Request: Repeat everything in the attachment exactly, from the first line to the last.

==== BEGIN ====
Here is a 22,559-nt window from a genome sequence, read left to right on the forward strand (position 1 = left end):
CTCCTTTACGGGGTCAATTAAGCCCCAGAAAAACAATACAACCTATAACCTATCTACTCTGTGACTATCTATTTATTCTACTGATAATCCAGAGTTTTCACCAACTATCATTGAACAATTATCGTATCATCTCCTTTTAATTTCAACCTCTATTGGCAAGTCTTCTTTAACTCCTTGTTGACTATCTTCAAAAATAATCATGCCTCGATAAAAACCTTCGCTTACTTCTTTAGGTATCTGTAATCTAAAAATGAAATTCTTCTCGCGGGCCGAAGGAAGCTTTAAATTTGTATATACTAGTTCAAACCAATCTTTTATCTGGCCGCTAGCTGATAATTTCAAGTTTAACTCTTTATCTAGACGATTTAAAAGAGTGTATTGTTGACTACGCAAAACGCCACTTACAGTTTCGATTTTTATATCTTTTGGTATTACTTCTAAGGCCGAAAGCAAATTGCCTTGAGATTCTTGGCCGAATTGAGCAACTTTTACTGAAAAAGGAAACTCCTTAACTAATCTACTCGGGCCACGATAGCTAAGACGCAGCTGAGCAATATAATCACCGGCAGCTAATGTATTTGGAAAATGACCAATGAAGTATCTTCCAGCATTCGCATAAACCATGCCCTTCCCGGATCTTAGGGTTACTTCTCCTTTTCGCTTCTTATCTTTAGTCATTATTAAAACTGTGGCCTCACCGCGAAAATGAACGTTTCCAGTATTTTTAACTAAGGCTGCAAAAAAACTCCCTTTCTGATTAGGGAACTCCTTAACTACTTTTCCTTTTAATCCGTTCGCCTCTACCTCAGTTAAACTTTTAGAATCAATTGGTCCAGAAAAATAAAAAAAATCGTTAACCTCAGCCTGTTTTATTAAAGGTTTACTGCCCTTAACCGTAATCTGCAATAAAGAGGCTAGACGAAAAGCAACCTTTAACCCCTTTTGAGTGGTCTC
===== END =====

Here is a 22,559-nt window from a genome sequence, read left to right on the forward strand (position 1 = left end):
CTCCTTTACGGGGTCAATTAAGCCCCAGAAAAACAATACAACCTATAACCTATCTACTCTGTGACTATCTATTTATTCTACTGATAATCCAGAGTTTTCACCAACTATCATTGAACAATTATCGTATCATCTCCTTTTAATTTCAACCTCTATTGGCAAGTCTTCTTTAACTCCTTGTTGACTATCTTCAAAAATAATCATGCCTCGATAAAAACCTTCGCTTACTTCTTTAGGTATCTGTAATCTAAAAATGAAATTCTTCTCGCGGGCCGAAGGAAGCTTTAAATTTGTATATACTAGTTCAAACCAATCTTTTATCTGGCCGCTAGCTGATAATTTCAAGTTTAACTCTTTATCTAGACGATTTAAAAGAGTGTATTGTTGACTACGCAAAACGCCACTTACAGTTTCGATTTTTATATCTTTTGGTATTACTTCTAAGGCCGAAAGCAAATTGCCTTGAGATTCTTGGCCGAATTGAGCAACTTTTACTGAAAAAGGAAACTCCTTAACTAATCTACTCGGGCCACGATAGCTAAGACGCAGCTGAGCAATATAATCACCGGCAGCTAATGTATTTGGAAAATGACCAATGAAGTATCTTCCAGCATTCGCATAAACCATGCCCTTCCCGGATCTTAGGGTTACTTCTCCTTTTCGCTTCTTATCTTTAGTCATTATTAAAACTGTGGCCTCACCGCGAAAATGAACGTTTCCAGTATTTTTAACTAAGGCTGCAAAAAAACTCCCTTTCTGATTAGGGAACTCCTTAACTACTTTTCCTTTTAATCCGTTCGCCTCTACCTCAGTTAAACTTTTAGAATCAATTGGTCCAGAAAAATAAAAAAAATCGTTAACCTCAGCCTGTTTTATTAAAGGTTTACTGCCCTTAACCGTAATCTGCAATAAAGAGGCTAGACGAAAAGCAACCTTTAACCCCTTTTGAGTGGTCTC